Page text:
How Team Recruitment Works in Top Echelon

One recruiter has the job order, while another recruiter supplies the candidate. It’s a solutions-based approach and it’s the foundation of success in Top Echelon’s split fee recruiting network.

The recruiter with the job order is typically referred to as the “importer”—as in the “importer of candidates” from other Network members.

The recruiter supplying the candidate is typically referred to as the “exporter”—as in “exporter of candidates” on our recruiter split boards.

Split Placements

How You’ll Split the Placement Fee

In a formal split placement situation, this is what happens:

Once the importer places the candidate supplied to them by the exporter and receives a fee from their client, a completed split placement has occurred.

As per the split placement agreement, the job order recruiter then sends the candidate recruiter their portion of the placement fee.

With every Top Echelon split placement, both recruiters involved also owe a 3% brokerage fee to the Network—3% from each recruiter equals 6% total.

This means both recruiters receive 47% of the placement fee.

Direct Hire Split Placements vs. Contract Split Placements

Top Echelon Network facilitates two types of split placements—direct hire split placements and contract split placements. The majority of placements made in Top Echelon’s split fee recruiting network are direct hire split placements (formerly known as perm placements).

Where Placements Are Made in the split fee recruiting network

Direct Hire Split Placements

More than 90% of the split fee recruiting placements that are made through Top Echelon Network are direct hire split placements. The company that issues a direct hire job order to a recruiter plans to hire a candidate on a full-time basis, rather than a contract basis.

All of the circumstances surrounding a direct hire split placement are the same as those surrounding a direct hire placement that isn’t a split. This means the Client Services Agreement that the job order recruiter has with their client dictates the terms and conditions of the placement. For example, if the job order recruiter has a 90-day replacement guarantee with their client, that guarantee will be applied to any direct hire split placement that the job order recruiter makes with a candidate recruiter.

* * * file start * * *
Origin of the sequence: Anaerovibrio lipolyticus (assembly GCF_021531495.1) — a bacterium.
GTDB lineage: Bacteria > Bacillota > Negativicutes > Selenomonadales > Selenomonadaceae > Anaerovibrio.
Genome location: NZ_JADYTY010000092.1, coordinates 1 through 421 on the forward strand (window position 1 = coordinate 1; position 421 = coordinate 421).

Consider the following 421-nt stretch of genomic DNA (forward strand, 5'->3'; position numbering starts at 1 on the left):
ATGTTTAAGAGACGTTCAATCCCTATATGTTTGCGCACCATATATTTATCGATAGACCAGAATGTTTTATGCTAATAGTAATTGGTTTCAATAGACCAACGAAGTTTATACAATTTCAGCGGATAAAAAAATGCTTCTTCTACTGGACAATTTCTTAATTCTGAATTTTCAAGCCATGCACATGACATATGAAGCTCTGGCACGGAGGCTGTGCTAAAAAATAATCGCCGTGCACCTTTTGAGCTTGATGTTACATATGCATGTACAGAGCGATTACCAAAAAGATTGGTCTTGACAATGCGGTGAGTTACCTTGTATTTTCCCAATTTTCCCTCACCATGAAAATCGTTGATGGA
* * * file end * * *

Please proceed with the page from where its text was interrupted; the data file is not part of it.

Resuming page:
Contract Split Placements

Contract split placements function the same way that direct hire split placements do—except that the job opening involved is a contract job order as opposed to a direct hire job order. Contract split placements usually happen more quickly than direct hire split placements. That’s because there’s typically more urgency associated with the contract job order. Also, contract workers are generally available to accept an assignment more quickly than a direct hire worker.

Just like a direct hire split placement, though, both the job order recruiter and the candidate recruiter split the contract placement fee from the client company. The difference is that the recruiters split the placement checks when they are issued—usually on a weekly or semi-weekly basis.

If the contract split placement is processed through a back-office platform, such as Foxhire, the back-office will take care of all the administrative, legal, and financial issues associated with the placement. This includes issuing placement checks for each recruiter.

Recruitment Team Approach = More Placements

The bottom line with the recruitment team approach is more placements. If you have job orders that you can’t fill with the candidates you have, then you can use other recruiters’ candidates to fill those orders. While you’re solving your own problems with this recruitment team approach, you’ll also be providing recruiting solutions for your clients’ problems along the way.

Top Echelon Network is committed to helping recruiters deliver the best talent to their clients in the shortest amount of time possible. As a member of our recruiter network, you can tap into the candidate sourcing, client connections, and expertise of over 1,000 recruiters located in the United States and Canada.